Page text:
TAMPA — The Florida Orchestra has done an excellent thing by bringing in Scottish composer James MacMillan to conduct not only his own music but also that of Ralph Vaughan Williams, an earlier British master with whom he clearly has a kinship. To round out this weekend's program, concertmaster Jeffrey Multer is the soloist in Mendelssohn's Violin Concerto.
MacMillan, 50, is in the prime of his brilliant career, and the orchestra has played two of his works in previous seasons, The Confession of Isobel Gowdie and the percussion concerto Veni, Veni Emmanuel. So the audience was ready for some of his newest music Friday night in Morsani Hall of Tampa Bay Performing Arts Center: three orchestral interludes from his second opera, The Sacrifice, obviously inspired by Britten's Sea Interludes from his opera Peter Grimes.
MacMillan's interludes opened the concert with a compact display of his gift for orchestral color, especially in the percussion writing. The way that moments of shimmering delicacy and precision were punctuated by mighty blasts in the brass and percussion reminded me of Shostakovich. The orchestra gave an alert performance for the composer, whose conducting style is clear and energetic.
Mendelssohn's Violin Concerto is one of those beloved romantic showpieces that is forever playing in the concert hall of your mind. Multer was impressively secure in the high keening passages, of which the concerto has many, and he paced the famous cadenza in the first movement beautifully, drawing out the drama of it. His playing of the noble, melancholy tune of the Andante was a pleasure without becoming a sentimental wallow, and he had plenty in reserve for the virtuosic finale.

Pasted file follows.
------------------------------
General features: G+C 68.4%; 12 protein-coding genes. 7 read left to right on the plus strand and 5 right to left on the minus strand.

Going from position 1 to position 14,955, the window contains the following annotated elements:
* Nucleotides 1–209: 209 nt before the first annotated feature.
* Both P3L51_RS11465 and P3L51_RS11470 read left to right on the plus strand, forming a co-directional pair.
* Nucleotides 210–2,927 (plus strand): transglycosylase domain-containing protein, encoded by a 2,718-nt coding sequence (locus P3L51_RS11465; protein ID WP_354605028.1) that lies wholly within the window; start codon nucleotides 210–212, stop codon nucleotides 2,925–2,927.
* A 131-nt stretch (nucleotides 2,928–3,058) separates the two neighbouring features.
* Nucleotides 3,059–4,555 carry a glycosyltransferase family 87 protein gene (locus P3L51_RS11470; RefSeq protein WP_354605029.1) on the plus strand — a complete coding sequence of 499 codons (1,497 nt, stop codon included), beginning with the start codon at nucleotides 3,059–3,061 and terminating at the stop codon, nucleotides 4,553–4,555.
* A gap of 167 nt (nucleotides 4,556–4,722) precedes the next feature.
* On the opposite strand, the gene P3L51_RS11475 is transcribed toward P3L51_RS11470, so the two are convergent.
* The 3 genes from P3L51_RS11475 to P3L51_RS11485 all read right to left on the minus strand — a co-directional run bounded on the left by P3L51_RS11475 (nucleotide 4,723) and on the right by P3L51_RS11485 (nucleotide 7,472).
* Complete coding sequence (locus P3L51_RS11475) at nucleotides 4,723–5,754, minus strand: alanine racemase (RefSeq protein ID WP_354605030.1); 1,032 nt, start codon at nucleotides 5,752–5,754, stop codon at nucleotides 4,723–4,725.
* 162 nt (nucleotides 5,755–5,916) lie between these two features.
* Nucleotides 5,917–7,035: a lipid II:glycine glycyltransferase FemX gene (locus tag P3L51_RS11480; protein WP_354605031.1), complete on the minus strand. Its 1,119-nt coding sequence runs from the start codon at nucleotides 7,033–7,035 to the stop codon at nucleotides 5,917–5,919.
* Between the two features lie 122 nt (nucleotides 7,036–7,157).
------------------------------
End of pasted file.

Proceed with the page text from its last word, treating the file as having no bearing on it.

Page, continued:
Part of MacMillan's mission in coming to Florida was to spread the gospel of British music, and he succeeded splendidly on that score with Vaughan Williams' Symphony No. 4. It has the reputation of being a punishing, brutal work from the composer best known for bucolic, pretty works such as The Lark Ascending and Fantasia on Greensleeves. The symphony is uncompromising in its modernity, and I have heard some angry, abrupt performances (a recording conducted by Andre Previn, for example). But amid the tumult there was a lush loveliness to the music under MacMillan's baton, as in the surprisingly gentle dissonance of the opening theme and the dreamy flute solo that ended the second movement. The frenetic finish left the audience in stunned silence before breaking into applause.
John Fleming can be reached at firstname.lastname@example.org or (727) 893-8716. He blogs on Critics Circle at blogs.tampabay.com/arts.